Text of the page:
Some are dreamlike reinventions of Parry’s bedroom and dressing room; another is a close reproduction of Brook’s kitchen, furnished with her possessions. (She shipped her kitchen table to Venice for the production.) Actors appear in multiple rooms, and private mementos, including family albums and Brook’s diaries, are on display throughout, as well as Brook’s images of shadows, transferred on oversize Japanese-style scrolls.

“I somehow realized how invisible and shadowed I felt for all my life,” Brook said recently in an interview. “I’m only just emerging from my cocoon, belatedly.”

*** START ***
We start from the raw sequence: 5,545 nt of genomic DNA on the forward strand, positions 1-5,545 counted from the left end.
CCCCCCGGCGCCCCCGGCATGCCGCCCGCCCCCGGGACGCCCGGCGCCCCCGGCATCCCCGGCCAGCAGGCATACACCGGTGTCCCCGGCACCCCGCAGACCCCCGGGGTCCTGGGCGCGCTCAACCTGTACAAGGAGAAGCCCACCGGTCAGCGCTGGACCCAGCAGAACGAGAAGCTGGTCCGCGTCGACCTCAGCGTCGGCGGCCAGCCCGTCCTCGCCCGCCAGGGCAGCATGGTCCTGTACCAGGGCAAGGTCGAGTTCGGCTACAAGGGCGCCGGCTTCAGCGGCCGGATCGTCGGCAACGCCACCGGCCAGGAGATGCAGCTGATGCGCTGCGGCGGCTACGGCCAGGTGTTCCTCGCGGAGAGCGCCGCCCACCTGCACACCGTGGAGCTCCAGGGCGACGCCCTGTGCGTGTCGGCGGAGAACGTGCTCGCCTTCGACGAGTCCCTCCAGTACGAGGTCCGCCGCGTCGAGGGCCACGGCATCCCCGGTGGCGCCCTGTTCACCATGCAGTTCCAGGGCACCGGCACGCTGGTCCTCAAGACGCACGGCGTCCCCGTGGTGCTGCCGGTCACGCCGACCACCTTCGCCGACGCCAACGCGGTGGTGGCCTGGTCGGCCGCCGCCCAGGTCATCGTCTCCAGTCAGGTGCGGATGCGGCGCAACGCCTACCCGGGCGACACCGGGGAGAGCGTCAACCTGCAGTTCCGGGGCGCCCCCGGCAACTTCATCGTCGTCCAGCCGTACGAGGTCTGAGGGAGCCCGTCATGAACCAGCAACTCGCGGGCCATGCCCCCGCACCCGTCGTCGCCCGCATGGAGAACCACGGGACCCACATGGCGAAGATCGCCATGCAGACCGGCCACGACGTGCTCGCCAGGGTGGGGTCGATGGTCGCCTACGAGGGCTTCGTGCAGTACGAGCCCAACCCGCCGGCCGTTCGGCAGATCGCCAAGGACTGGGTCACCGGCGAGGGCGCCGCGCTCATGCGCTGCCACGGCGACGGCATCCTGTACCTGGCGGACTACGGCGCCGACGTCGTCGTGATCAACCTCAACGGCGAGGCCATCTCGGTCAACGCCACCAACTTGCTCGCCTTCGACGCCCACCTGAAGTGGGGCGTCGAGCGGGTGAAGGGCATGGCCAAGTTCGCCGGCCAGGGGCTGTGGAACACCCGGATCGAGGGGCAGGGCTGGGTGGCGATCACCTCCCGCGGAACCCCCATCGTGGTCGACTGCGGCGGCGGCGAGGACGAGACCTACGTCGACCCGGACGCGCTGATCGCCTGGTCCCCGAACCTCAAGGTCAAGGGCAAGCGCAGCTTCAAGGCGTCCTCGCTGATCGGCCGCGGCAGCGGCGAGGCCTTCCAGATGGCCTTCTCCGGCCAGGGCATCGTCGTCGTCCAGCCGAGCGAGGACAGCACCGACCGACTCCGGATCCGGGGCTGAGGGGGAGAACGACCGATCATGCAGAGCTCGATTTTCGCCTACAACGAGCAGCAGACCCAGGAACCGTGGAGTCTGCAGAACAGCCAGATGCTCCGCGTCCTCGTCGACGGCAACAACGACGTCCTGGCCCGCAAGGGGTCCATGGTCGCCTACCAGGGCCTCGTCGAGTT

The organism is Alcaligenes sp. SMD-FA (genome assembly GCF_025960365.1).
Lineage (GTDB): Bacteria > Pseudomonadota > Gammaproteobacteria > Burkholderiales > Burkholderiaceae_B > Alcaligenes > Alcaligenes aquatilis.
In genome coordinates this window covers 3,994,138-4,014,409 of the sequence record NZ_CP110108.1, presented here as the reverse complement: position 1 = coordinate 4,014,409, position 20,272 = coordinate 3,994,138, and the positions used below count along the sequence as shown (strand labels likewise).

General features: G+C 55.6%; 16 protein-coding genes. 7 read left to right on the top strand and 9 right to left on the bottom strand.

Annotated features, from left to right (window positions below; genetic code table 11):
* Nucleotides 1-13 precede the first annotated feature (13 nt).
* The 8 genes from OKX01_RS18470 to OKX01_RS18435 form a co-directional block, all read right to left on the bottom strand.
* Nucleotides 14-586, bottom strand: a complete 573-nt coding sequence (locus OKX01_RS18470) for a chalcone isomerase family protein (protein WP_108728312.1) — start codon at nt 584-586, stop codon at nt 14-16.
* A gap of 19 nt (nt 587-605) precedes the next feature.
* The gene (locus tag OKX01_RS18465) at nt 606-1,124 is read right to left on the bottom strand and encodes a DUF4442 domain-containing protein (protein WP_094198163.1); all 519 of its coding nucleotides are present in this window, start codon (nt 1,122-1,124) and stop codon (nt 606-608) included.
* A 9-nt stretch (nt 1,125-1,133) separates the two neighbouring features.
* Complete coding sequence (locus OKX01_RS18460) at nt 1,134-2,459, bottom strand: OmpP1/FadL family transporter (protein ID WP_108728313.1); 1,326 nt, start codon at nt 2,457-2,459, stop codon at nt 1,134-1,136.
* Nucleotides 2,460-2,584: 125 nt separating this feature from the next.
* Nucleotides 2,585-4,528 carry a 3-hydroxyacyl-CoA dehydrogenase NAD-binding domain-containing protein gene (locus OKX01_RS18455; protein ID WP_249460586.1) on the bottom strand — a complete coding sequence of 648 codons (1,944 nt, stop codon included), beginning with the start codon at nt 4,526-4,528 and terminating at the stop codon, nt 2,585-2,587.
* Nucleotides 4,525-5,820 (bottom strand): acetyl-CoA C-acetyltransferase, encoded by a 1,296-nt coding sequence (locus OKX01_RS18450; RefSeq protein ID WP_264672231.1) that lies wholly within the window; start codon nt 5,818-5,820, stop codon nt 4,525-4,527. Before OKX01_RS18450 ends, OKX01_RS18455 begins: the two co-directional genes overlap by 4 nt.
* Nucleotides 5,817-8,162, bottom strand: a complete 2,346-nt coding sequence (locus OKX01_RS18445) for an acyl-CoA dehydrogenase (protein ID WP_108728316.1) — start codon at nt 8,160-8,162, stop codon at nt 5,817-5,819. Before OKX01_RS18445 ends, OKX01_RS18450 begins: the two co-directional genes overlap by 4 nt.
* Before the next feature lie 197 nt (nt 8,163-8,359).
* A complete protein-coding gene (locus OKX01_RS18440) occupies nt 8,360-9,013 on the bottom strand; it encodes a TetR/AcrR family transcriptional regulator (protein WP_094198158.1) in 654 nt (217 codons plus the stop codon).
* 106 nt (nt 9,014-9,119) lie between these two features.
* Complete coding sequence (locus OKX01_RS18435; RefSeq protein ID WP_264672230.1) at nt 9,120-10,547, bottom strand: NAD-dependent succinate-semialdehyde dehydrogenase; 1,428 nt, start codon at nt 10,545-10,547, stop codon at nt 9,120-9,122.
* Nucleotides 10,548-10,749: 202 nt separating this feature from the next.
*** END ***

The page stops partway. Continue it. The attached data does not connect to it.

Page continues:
Brook followed in her parents’ footsteps from a young age — “blindly,” she said — first by taking up acting, then moving to directing. Her first production, a 1996 staging of Richard Kalinoski’s “Beast on the Moon,” was an instant hit, and led to a steady, decadeslong stream of gigs on prestigious European stages. Then, three years ago, she had an epiphany: Theater was “the wrong business” for her all along, she said.

A lot has changed in her life since then. Brook left the Théâtre National de Nice, a major playhouse in southern France that she had led since 2014. She rented a house near the south coast of England, with panoramic countryside views. And she plotted “House of Us” — a “permanent moving work in progress” that would be so “insanely personal,” she said recently, while sitting at her kitchen table before it was packed off to Venice, “that it becomes insanely universal.”